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Author: Brian Sandberg

French perspectives on Mediterranean history are finally becoming established in the broader discipline of Mediterranean studies. French historian Fernand Braudel’s classic study of the Mediterranean transformed the field of Mediterranean history and reshaped Annaliste social history, inspiring many French historians to explore Mediterranean subjects. Yet, the experiences of French people in the early modern Mediterranean have been often overlooked by Mediterraneanists, who have been more focused either on economic history of the entire sea or on the religious histories of Christian, Muslim, and Jewish Mediterraneans. Other nationalities and ethnicities (Ottoman, Greek, Venetian, Genoese, Florentine, Spanish, Moroccan, English, and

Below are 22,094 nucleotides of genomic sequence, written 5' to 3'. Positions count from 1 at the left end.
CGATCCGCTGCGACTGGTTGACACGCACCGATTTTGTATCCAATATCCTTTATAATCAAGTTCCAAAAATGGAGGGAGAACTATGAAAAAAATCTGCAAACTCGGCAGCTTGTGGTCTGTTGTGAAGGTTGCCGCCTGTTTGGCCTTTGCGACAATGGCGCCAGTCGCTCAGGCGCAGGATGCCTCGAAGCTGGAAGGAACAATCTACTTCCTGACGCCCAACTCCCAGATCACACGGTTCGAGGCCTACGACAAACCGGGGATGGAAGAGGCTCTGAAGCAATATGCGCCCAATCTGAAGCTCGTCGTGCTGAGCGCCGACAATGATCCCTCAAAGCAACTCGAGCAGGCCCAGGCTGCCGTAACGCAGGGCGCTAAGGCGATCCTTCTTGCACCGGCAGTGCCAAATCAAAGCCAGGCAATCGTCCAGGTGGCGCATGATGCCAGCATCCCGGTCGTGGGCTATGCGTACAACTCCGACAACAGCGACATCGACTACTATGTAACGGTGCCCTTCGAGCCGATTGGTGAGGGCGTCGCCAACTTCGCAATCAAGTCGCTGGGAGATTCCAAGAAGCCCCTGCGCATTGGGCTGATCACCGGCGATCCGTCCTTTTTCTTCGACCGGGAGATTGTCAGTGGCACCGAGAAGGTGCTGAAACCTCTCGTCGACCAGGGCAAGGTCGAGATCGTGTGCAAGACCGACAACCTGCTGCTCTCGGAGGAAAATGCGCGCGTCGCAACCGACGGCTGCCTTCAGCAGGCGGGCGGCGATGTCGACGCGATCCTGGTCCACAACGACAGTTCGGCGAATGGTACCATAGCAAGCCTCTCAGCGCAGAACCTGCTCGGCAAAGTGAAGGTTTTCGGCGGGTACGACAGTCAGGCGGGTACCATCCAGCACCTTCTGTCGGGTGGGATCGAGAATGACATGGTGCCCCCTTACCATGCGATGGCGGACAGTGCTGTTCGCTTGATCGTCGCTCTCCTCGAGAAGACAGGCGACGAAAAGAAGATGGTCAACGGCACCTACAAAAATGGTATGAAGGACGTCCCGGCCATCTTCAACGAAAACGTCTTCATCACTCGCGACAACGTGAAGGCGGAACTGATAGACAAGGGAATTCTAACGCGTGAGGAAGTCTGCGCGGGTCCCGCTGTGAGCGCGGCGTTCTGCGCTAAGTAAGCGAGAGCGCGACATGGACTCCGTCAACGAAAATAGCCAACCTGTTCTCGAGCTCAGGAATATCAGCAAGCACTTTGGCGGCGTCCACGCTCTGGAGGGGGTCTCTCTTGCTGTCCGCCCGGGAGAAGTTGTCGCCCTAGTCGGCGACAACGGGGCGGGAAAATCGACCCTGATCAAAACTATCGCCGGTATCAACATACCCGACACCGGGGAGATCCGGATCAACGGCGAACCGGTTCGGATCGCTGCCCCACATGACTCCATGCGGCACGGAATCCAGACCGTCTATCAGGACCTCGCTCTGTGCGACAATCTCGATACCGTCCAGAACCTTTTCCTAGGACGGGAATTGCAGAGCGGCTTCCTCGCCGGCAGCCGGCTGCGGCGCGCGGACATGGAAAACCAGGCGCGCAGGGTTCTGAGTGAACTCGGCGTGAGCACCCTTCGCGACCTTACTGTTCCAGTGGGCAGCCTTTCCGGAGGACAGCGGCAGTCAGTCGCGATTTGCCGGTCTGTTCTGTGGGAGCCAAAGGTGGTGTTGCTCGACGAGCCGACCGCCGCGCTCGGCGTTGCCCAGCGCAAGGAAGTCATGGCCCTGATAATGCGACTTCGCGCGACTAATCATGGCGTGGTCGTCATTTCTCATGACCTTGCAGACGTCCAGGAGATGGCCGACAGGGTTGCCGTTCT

In: Journal of Early Modern History
Author: Brian Sandberg

Gender, War and Politics: Transatlantic Perspectives, 1775-1830 is a welcome addition to the growing historical literature on gender and war. This collective volume arose from a conference in 2007, and is part of a new series on War, Culture and Society, 1750-1850, which aims to explore the origins of “total war” and “modern” warfare in the age of transatlantic revolutions. The editors define the period from 1775 to 1830 as one of “Wars of Revolution and Liberation,” during which modern notions of “total war” arguably emerged (1-3). The book is organized in five sections: I. Empire,

In: Journal of Early Modern History